The ICAO Technical Instructions For The Safe Transport of Dangerous Goods by Air (Doc 9284) amplify the basic provisions of Annex 18 and contain all the detailed instructions necessary for the safe international transport of dangerous goods by air.

I would like to draw your attention to the attached excerpt from this Document.

Here’s the document that outlines the ICAO’s specifications:

As you can see, the guidelines get incredibly specific. However, the CR2032 batteries used in AirTags seem to meet the requirements. (However, restriction C seems poorly worded, and might be the cause of the confusion.)

What caused the confusion over AirTag safety for airlines?

U.S. regulators say AirTags and other trackers that use Bluetooth Low Energy and run on small, coin-style batteries do not interfere with airplanes’ communications equipment. Flyers can safely carry them on board or place them in checked bags.

So why the hubbub over Lufthansa and the supposed AirTag ban? Frequent-flyer news site The Points Guy pointed to the wording of the International Civil Aviation Organization’s rules as the source of the confusion.

“The group’s guidance on the topic can be strictly interpreted to mean that devices like AirTags should be banned, even though their batteries contain only small amounts of lithium,” the publication wrote.

Lufthansa, headquartered in Cologne, operates multiple subsidiaries including Air Dolomite and Swiss International Air Lines. According to Wikipedia, the Lufthansa group is Europe’s second-largest air carrier in terms of passengers.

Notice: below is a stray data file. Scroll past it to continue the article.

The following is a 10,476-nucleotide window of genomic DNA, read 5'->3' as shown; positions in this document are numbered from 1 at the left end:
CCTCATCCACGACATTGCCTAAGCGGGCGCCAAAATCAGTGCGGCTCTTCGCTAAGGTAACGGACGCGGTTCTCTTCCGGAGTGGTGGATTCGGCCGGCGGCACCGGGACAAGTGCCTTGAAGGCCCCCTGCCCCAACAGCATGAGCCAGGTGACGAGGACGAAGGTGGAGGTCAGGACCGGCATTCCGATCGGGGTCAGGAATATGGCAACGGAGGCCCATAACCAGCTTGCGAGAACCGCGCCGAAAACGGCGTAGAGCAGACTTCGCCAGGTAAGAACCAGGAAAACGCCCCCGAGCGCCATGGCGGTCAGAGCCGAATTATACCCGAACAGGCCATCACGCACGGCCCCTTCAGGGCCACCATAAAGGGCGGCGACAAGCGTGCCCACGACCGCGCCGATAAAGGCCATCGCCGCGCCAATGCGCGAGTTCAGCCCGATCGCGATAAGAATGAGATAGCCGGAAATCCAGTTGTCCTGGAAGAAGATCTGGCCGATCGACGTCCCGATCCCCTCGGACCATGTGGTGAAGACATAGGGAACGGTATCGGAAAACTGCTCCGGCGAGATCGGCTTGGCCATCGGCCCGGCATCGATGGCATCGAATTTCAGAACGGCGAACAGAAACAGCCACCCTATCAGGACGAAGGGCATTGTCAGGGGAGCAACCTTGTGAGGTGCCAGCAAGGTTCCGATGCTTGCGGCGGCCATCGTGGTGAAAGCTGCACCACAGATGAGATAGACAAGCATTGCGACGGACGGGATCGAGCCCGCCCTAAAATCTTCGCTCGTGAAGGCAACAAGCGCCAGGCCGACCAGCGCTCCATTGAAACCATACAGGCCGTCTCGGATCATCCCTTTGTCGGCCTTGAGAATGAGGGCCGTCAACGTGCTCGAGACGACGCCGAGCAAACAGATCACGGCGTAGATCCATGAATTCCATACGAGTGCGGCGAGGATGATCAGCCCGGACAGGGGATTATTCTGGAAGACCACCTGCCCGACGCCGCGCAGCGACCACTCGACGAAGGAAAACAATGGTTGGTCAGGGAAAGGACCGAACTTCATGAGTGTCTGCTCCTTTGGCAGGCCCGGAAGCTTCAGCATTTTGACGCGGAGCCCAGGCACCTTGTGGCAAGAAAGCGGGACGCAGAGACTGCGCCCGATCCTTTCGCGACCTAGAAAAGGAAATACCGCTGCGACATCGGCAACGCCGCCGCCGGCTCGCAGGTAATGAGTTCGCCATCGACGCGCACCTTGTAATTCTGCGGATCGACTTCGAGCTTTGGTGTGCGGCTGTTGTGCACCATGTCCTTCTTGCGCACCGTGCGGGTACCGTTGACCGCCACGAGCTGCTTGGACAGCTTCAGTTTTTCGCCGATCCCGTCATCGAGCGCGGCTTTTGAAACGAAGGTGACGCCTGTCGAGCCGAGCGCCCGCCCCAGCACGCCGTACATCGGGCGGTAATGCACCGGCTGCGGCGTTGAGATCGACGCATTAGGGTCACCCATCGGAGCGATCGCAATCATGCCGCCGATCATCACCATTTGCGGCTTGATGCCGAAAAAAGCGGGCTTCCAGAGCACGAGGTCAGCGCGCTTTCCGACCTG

The New York Times said Lufthansa seemed to be alone with regard to its initial statement about banning AirTags from luggage.

“It does not appear that any other airlines are requiring passengers to turn off the trackers, which have become popular as a way to find lost baggage,”The New York Times wrote Wednesday. “Lufthansa found itself in the middle of the issue when reports surfaced in the German news media that the devices were prohibited.”

In a statement, Apple told The Times that AirTags are “compliant with international airline travel safety regulations for carry-on and checked baggage.”

AirTag: The frequent flyer’s best friend

When traveling, AirTags prove invaluable for keeping a keen eye on luggage’s location. Simply tossing car keys with an AirTag on the keychain into a bag, or attaching an AirTag in a case to a piece of luggage, gives you real-time information on where your stuff is. (We sell a variety of AirTag cases in the Cult of Mac Store.)

Naturally, you can see where your luggage is using the Find My app. (It’s fun watching it make its way from the belly of an airplane to the baggage carousel.) But an AirTag also can alert you if your bag didn’t make the flight with you. And if, god forbid, the baggage handlers screw the pooch, the tiny tracker — and Apple’s extensive Find My network — can help track down your lost luggage.

And, of course, an AirTag also proves useful for keeping track of your gear wherever you go, not just on planes. For $29, buying an AirTag becomes a great investment that provides a lot of peace of mind.